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What Are The Requirements For A Pell Grant?

Written by: Jody Adams
Last updated: January 31, 2024

The high cost of college tuition is a major barrier for many students who want to pursue higher education. Fortunately, the federal government offers various financial aid programs, including the Pell Grant, to help eligible students pay for college. 

In this article, we will discuss the requirements for a Pell Grant and how to maintain eligibility.

Pell Grants

The Pell Grant is a need-based federal grant program that provides financial aid to low-income undergraduate students who want to pursue higher education. It was created in 1965, and since then, it has helped millions of students achieve their academic goals. The Pell Grant is the largest federal grant program for college students, and it is available to students pursuing their first undergraduate degree.

Eligibility Requirements

To be eligible for a Pell Grant, a student must meet certain criteria, including:

  • Financial need: Pell Grants are awarded based on financial need. The student's expected family contribution (EFC) must be below a certain level, which is determined by the federal government each year. The EFC is calculated based on the student's family income, assets, and other factors.
  • Citizenship: The student must be a U.S. citizen, permanent resident, or eligible non-citizen.
  • Academic status: The student must be enrolled or accepted for enrollment as a regular student in an eligible degree or certificate program at a participating institution.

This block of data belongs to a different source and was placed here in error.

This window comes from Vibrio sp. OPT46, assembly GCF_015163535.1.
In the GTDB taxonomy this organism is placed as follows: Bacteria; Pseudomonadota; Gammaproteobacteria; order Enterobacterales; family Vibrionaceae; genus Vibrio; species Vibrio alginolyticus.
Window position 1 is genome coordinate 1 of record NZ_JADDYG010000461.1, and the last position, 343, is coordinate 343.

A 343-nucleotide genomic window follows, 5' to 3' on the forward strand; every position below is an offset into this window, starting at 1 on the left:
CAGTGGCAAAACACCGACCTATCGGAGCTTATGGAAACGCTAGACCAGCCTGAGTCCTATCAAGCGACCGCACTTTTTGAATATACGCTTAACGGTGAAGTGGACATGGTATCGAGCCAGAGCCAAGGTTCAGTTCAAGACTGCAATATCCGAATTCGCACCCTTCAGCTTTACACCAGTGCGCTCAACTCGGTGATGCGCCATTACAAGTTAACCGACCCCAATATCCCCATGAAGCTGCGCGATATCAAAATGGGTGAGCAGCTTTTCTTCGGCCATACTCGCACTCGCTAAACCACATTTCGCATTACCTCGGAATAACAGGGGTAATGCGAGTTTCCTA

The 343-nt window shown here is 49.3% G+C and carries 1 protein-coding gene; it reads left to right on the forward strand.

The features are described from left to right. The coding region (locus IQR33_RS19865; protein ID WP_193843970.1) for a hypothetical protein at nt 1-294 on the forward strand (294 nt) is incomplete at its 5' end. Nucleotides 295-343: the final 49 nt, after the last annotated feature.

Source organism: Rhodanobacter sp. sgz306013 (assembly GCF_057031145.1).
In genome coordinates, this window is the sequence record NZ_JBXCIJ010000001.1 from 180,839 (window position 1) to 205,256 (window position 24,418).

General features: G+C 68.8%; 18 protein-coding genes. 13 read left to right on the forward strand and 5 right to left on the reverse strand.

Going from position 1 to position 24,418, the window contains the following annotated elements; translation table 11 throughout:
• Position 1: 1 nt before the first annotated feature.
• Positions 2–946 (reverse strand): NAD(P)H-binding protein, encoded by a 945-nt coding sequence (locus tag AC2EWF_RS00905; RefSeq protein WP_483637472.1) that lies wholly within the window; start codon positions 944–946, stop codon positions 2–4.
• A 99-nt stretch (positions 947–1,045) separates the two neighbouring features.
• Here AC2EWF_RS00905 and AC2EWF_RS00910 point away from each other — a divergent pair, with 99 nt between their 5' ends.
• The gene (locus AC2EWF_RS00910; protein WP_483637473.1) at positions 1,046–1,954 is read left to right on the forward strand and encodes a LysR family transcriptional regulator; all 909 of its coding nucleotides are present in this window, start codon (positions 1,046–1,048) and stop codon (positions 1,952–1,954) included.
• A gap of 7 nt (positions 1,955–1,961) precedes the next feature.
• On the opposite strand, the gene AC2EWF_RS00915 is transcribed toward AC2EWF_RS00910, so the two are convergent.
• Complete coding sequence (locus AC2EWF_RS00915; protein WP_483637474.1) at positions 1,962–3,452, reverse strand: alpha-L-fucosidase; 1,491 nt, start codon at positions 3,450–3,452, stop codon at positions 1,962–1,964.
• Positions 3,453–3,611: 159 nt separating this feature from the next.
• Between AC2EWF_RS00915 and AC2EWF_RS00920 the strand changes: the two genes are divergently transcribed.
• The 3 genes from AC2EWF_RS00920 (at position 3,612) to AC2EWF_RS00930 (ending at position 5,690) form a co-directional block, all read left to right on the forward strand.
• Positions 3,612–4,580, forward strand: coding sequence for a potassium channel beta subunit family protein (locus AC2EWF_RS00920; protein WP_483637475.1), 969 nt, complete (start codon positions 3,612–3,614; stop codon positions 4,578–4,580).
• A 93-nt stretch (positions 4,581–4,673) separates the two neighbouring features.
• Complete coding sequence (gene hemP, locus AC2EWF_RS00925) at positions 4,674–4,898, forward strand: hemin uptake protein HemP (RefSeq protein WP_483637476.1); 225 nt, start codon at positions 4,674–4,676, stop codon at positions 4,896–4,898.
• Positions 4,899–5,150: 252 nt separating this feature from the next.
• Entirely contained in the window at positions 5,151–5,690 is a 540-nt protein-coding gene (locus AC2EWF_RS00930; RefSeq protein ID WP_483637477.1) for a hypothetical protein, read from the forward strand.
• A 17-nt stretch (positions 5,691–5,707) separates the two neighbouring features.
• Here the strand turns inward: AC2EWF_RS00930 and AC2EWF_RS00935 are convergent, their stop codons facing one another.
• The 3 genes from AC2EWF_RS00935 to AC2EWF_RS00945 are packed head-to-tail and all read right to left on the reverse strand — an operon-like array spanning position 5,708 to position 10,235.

• High school diploma or GED: The student must have a high school diploma or a General Educational Development (GED) certificate.
  • Selective Service registration: Male students must be registered with the Selective Service System.

Qualifying for a Pell Grant

In addition to the general eligibility requirements, there are specific criteria that a student must meet to qualify for a Pell Grant. These include:

Age and Time

There are no age restrictions for receiving a Pell Grant. However, a student must be a first-time undergraduate student who has not previously earned a bachelor's or professional degree. Also, a student can receive Pell Grant funding for a maximum of 12 semesters or the equivalent.

Cost of Attendance

The amount of the Pell Grant award is based on the student's financial need, cost of attendance, and enrollment status. The cost of attendance includes tuition and fees, room and board, books and supplies, transportation, and other education-related expenses.

Enrollment Status

The amount of the Pell Grant award is also affected by the student's enrollment status. Full-time students are eligible for a higher award amount than part-time students.

How Do I Apply?

To apply for a Pell Grant, students must complete the Free Application for Federal Student Aid (FAFSA). The FAFSA is used to determine the student's eligibility for federal financial aid, including the Pell Grant. The FAFSA application is available online and should be completed as soon as possible after October 1st of each year.

Requirements After Getting A Pell Grant

Once a student receives a Pell Grant, there are certain requirements they must meet to maintain their eligibility for future awards.

Maintaining The Pell Grant

To maintain eligibility for a Pell Grant, a student must:

  • Continue to demonstrate financial need: The student must continue to have a low EFC and meet the financial need requirements.